In for the long haul: Looking back, forward at locomotives in the Sierra
Special to the Sierra Sun
To learn more on this topic, join a historical talk on the evolution of locomotive technologies on June 10. Jerry Blackwill of Truckee-Donner Railroad Society will be the featured speaker 6-8 p.m. for the Tahoe Silicon Mountain Monthly Speaker Series at Pizza on the Hill, 11509 Northwoods Blvd, Truckee.
For more information and a list of summer activities going on in Truckee to celebrate the sesquicentennial of the Transcontinental Railroad go to https://goldspike.org or the Facebook page: Donner Summit-Truckee Golden Spike Celebration.
The first passenger locomotive to reach Truckee was a wood burner called the Antelope.
It was driven by four large wheels with four small pilot wheels in the front. This type of locomotive was called an “American Standard.” In 1968, when the Antelope arrived the technology of steam locomotives was well developed.
This locomotive used fire box with hot smoke moving through an array of pipes located inside a water filled boiler. The steam was then run through a set of chambers and valves that caused a rod attached to the drive wheels to move back and forth. The concept was widely used and was the high tech of the 19th century.
Initially locomotives used wood or coal for fuel. Railroads in the Sierra used wood from the abundant forests. When oil was discovered in California, the locomotives changed to that fuel. In other parts of the United States, steam locomotives used the available coal.
The system of transferring steam pressure to turning wheels was complex and required a great deal of maintenance. Steam engines were only out of the shop and available for use about 35% of the time. In contrast, the diesels were available approximately 95% of the time. When these lower maintenance diesels became widely available in the 1960s, the railroads quickly replaced the steam engines.
Because diesels have far fewer moving parts they are easier to maintain. A diesel locomotive consists of an oil-fueled diesel engine that powers a generator. Alternating current electricity from the generator is converted to direct current and that turns the electric motors connected directly to the locomotive’s axles. This is similar to a hybrid automobile.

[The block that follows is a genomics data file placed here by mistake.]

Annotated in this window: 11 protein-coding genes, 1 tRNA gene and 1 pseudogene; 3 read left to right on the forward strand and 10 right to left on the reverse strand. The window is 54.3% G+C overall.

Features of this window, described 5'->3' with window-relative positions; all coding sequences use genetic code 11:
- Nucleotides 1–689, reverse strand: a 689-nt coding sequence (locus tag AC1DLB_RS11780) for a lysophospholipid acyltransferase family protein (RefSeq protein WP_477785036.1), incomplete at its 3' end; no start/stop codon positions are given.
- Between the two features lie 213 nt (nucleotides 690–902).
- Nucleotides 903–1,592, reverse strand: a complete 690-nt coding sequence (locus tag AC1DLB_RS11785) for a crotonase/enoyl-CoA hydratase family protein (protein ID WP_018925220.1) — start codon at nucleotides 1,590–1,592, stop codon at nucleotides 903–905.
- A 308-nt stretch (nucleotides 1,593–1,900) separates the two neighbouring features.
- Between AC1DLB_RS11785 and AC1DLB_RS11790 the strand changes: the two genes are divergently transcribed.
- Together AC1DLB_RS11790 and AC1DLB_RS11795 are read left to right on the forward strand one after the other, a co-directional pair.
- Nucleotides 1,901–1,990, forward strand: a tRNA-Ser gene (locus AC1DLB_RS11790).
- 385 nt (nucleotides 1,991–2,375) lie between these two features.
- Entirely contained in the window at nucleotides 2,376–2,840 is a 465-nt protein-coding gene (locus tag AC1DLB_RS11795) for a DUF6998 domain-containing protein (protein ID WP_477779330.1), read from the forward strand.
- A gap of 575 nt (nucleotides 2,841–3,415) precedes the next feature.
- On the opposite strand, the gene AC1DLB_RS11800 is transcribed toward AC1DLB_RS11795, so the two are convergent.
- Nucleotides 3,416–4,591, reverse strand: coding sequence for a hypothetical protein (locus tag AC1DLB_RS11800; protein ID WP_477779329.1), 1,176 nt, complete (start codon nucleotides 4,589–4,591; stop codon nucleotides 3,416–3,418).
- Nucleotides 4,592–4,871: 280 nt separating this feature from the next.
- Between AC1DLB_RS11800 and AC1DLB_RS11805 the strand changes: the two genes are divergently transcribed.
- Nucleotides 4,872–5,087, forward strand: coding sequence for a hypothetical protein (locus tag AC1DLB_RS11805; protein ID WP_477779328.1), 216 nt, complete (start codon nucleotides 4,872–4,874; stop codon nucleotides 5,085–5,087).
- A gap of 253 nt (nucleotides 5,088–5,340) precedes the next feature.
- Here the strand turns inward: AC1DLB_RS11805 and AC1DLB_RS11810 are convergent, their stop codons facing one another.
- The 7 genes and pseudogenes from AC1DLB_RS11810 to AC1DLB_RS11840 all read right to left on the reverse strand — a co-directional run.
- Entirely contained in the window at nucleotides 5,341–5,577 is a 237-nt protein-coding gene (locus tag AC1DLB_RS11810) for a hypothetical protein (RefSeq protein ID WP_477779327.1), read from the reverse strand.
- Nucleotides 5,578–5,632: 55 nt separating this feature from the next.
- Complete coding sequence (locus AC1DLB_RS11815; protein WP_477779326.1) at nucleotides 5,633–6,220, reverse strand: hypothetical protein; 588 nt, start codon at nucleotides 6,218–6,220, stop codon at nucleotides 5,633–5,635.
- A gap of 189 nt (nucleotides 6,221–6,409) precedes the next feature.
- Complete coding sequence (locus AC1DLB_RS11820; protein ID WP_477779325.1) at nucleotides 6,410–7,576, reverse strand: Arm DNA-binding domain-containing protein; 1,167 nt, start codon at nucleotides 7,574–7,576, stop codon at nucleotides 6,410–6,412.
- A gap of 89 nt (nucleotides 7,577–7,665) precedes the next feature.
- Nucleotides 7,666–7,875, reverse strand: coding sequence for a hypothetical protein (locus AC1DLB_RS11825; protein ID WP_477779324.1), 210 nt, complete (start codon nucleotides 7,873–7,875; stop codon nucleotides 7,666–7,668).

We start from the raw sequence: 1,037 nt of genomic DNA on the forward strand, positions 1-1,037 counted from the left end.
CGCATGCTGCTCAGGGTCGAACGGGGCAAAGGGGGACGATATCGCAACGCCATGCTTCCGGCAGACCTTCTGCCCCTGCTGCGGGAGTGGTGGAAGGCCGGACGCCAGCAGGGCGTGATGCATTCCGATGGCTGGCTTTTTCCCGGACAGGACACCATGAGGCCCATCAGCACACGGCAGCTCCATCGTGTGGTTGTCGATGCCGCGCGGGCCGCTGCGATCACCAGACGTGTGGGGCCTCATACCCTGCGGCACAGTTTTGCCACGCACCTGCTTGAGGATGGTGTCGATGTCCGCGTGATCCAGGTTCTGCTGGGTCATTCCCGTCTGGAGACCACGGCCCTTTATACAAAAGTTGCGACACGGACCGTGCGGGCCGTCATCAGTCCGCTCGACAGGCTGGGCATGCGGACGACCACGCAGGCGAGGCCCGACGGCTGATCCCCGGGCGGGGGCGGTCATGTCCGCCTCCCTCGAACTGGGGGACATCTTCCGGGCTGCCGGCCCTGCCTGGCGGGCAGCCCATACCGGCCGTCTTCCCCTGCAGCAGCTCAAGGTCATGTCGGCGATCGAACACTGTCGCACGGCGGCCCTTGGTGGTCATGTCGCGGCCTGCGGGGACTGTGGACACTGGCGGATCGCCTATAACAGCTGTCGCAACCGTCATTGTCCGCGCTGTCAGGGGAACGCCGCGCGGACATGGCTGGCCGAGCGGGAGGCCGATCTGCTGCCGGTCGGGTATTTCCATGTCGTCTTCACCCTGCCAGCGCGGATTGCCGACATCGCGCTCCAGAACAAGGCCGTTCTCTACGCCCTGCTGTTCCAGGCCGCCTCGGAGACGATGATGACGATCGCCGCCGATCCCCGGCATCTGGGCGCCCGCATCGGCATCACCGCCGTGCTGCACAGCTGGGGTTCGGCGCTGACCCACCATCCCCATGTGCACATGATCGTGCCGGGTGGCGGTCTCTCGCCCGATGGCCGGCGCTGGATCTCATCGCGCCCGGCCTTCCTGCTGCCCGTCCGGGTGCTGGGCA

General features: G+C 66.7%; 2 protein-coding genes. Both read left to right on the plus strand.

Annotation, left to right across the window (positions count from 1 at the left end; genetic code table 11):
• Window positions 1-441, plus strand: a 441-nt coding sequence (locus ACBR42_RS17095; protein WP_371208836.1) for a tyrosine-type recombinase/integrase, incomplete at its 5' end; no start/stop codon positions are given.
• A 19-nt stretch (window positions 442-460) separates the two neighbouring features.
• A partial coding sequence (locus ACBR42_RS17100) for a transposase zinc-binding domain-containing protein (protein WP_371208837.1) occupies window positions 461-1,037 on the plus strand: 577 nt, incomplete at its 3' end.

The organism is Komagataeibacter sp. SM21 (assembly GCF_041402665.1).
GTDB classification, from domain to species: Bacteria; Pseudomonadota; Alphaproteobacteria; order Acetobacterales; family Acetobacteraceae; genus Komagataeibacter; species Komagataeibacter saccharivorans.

In the United States today, diesels are the principle locomotive power for both freight and passenger trains. There are some all-electric locomotives used in urban areas, but the system of poles and cantilevers or third rails are not economic in expanses of the American west.
Conditions are quite different in the densely populated areas of Europe, Japan, and China. Here, high speed trains powered by electric and magnetic-levitation (mag-lev) are found in abundance. In fact, China has more high speed trains than the rest of the world combined.
These nations are ahead of United States railroads in their use of high speed trains. While US high speed trains rarely reach 150 mph, trains in China, Japan, and Europe are capable of over 300 mph.
The disappointing Los Angeles to San Francisco high speed train project is an example of how far the U.S. is behind. The first Fresno to Merced section is in trouble. The project is late and far above budget. It will probably be canceled.
That is not to say that innovators in the United States are asleep. Testing is going on in Nevada on a high-speed train project that looks promising. This Hyperloop project has the involvement of Elon Musk, Richard Branson, and a Dubai sheik. Hyperloop uses a 1600 foot test track north of Las Vegas. It consists of meg-lev track in a tube evacuated of most of the air. The trains are expected to have speeds of over 750 mph.
The first commercial application is planned to run from Dubai to Abu Dhabi by 2021. A second installation is planned in India. If this is successful, mag-lev routes are planned throughout the United States. This would include a Las Vegas to Reno line.
Jerry Blackwill is president of the Truckee Donner Railroad Society and board member of the Truckee History – Railroad Museum.
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